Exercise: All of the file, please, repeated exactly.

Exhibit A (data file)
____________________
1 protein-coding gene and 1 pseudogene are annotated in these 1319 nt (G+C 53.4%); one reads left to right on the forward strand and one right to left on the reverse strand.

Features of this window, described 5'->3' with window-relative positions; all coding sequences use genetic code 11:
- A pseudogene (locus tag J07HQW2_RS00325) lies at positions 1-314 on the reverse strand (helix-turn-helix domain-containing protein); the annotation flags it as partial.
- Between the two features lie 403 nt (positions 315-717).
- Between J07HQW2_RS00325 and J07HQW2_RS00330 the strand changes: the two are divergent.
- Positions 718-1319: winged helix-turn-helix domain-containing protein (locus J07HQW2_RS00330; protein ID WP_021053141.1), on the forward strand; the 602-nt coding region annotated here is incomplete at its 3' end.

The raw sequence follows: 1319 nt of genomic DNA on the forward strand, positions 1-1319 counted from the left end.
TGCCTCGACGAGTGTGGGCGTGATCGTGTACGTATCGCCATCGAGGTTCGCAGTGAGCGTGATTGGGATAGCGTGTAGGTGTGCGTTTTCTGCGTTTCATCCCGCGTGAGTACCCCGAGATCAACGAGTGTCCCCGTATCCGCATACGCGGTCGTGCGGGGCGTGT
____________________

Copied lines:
1 protein-coding gene and 1 pseudogene are annotated in these 1319 nt (G+C 53.4%); one reads left to right on the forward strand and one right to left on the reverse strand.

Features of this window, described 5'->3' with window-relative positions; all coding sequences use genetic code 11:
- A pseudogene (locus tag J07HQW2_RS00325) lies at positions 1-314 on the reverse strand (helix-turn-helix domain-containing protein); the annotation flags it as partial.
- Between the two features lie 403 nt (positions 315-717).
- Between J07HQW2_RS00325 and J07HQW2_RS00330 the strand changes: the two are divergent.
- Positions 718-1319: winged helix-turn-helix domain-containing protein (locus J07HQW2_RS00330; protein ID WP_021053141.1), on the forward strand; the 602-nt coding region annotated here is incomplete at its 3' end.

The raw sequence follows: 1319 nt of genomic DNA on the forward strand, positions 1-1319 counted from the left end.
TGCCTCGACGAGTGTGGGCGTGATCGTGTACGTATCGCCATCGAGGTTCGCAGTGAGCGTGATTGGGATAGCGTGTAGGTGTGCGTTTTCTGCGTTTCATCCCGCGTGAGTACCCCGAGATCAACGAGTGTCCCCGTATCCGCATACGCGGTCGTGCGGGGCGTGT